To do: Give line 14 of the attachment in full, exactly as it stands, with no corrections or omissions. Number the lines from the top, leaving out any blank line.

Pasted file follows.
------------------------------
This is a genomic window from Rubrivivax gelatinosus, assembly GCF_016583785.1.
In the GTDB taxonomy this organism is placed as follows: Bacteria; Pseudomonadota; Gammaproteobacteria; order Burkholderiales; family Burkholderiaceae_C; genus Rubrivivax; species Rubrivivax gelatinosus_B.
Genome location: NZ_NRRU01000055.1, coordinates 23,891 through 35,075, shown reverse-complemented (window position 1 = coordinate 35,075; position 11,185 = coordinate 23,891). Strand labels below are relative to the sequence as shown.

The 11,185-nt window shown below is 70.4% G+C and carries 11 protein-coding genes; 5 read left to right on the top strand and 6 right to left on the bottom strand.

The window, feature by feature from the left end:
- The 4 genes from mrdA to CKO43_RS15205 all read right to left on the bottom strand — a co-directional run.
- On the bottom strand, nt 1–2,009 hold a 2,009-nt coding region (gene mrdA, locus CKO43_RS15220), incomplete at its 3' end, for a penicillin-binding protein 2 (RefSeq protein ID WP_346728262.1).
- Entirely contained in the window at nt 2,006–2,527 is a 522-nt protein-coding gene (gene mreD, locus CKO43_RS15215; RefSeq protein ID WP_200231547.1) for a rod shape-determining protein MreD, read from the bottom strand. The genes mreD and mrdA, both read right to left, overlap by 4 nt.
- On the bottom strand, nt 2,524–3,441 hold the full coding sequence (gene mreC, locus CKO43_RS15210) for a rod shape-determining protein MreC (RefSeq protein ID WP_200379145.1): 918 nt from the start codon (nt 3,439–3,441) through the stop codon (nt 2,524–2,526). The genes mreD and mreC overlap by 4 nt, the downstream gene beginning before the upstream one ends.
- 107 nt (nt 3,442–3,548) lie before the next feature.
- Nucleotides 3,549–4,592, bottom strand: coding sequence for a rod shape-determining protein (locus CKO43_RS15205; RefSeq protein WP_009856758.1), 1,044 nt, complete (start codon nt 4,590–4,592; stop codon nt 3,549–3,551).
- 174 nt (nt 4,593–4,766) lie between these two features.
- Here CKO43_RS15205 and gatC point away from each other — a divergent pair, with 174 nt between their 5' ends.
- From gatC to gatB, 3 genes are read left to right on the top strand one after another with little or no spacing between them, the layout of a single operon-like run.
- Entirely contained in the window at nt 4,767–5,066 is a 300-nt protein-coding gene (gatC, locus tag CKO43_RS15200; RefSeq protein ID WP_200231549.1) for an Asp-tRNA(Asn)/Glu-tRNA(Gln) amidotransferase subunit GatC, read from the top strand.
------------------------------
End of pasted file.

- From gatC to gatB, 3 genes are read left to right on the top strand one after another with little or no spacing between them, the layout of a single operon-like run.